There’s been an explosion in crafting all over the world as a result of the Covid-19s movement restrictions. It’s one of the best ways to take a mental break from all the craziness that’s going on at the moment. If you like indulging your knitting passion but want to do it in a planet positive way here’s a list of some makers and suppliers of sustainable ethical yarn in Ireland, Britain and Europe.
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Defining sustainable and ethical is always tricky and differs from person to person. I’ve included the following;
- locally sourced and made yarn, I don’t include yarn in Ireland made from imported fibre unless it includes some Irish fibre. I’ve extended local to include Britain to give us some choice.
- organic fibres
- recycled fibres
- Irish companies with environmentally conscious & ethical practices.
Iona Wool offer 100% single source Iona yarn which is sorted, washed and spun on the island of Iona
Studio Donegal has two ranges that use Irish woo. Irish Heather is a 3 ply Aran weight yarn that contains 60% Irish wool, and homespun multi-colour is a two ply Aran weight made in-house with 90% Irish wool. You can buy their yarn from their website and in post-corona times in their shop in Donegal or in the Donegal Shop in Dublin 2.
Cushendale Mills sells 100% pure wool yarn, source from Irish sheep farmers.
Yarn Vibes produce yarn from 100% Irish wool.
Hushabye Alpaca Farm spin some of their Alpaca fleece into yarn every year.
Hedgehog Fibres is an Irish based dyer that uses museling-free yarn from South America and zero waste dye method which they say results in no dye being sent down the drain. They also use food grade citric acid as setting agent. They reuse as packing boxes and donate to a local animal charity every month.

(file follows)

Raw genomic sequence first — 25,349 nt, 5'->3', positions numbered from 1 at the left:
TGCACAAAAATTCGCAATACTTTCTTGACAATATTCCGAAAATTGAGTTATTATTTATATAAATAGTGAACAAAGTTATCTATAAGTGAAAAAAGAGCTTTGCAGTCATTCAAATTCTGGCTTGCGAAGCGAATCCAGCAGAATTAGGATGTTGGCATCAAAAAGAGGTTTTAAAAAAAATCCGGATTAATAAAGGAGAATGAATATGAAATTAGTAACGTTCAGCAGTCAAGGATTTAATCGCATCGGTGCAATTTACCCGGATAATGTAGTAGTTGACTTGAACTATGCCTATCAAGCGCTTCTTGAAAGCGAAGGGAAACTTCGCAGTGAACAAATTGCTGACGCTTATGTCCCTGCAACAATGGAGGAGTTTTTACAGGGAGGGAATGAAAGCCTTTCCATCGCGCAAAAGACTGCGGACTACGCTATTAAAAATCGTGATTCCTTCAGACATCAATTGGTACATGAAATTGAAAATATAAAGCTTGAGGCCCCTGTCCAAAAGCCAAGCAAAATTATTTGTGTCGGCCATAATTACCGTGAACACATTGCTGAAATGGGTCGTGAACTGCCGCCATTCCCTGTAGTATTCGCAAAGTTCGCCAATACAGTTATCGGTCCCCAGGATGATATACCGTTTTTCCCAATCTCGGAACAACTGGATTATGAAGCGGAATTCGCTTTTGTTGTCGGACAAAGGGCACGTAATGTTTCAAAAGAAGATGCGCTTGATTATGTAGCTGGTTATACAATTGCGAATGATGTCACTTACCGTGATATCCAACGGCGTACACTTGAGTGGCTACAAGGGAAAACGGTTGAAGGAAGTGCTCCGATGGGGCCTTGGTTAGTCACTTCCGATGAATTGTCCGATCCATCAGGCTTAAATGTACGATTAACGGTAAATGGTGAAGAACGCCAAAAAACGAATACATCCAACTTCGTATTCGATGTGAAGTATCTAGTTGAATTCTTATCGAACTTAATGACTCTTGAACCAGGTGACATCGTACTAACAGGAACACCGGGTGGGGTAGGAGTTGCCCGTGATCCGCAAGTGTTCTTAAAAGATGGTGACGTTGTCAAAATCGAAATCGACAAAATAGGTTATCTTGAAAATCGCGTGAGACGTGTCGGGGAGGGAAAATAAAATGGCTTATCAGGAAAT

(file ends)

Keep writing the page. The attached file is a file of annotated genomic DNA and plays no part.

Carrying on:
The yarns from Garthenor organic are produced in the UK from wool sourced directly from the certified organic flocks in the UK.
Based on a beef and sheep farm Uradale Yarns make yarn from 100% organic unbleached and sometimes undyed shetland wool. They claim that not bleaching the wool retains more of the lanolin, making it softer. The dyes they use are organic too.
John Arbon Textiles in Devon is a small-scale, specialist worsted processing & spinning mills full of rescued refurbished machinery. Their ranges include 100% organically farmed Merino and yarn made from locally reared and sheared sheep.
Exmoor Horn Wool is a high quality knitting yarn that comes to you courtesy of the Exmoor Horn sheep who live in the West Somerset and North Devon areas of Exmoor.
Whistlebare offer knitting & crochet yarns made from mohair from their Angora Goats and wool from their Wensleydale Sheep, both of which are spun in Yorkshire before being hand dyed back on their farm in North Northumberland. Any feed fed to their sheep is sourced from our local mill and the mill that they use is in its third generation of family ownership.
Jamieson’s is a family owned business, which has specialised in wool from the native Shetland sheep for 5 generations. Their unique mill, built in Sandness in Shetland completes all the stages of yarn production under one roof. This includes grading, scouring and dyeing fleece before colour blending, carding, spinning, twisting and balling to produce their 100% pure Shetland yarn.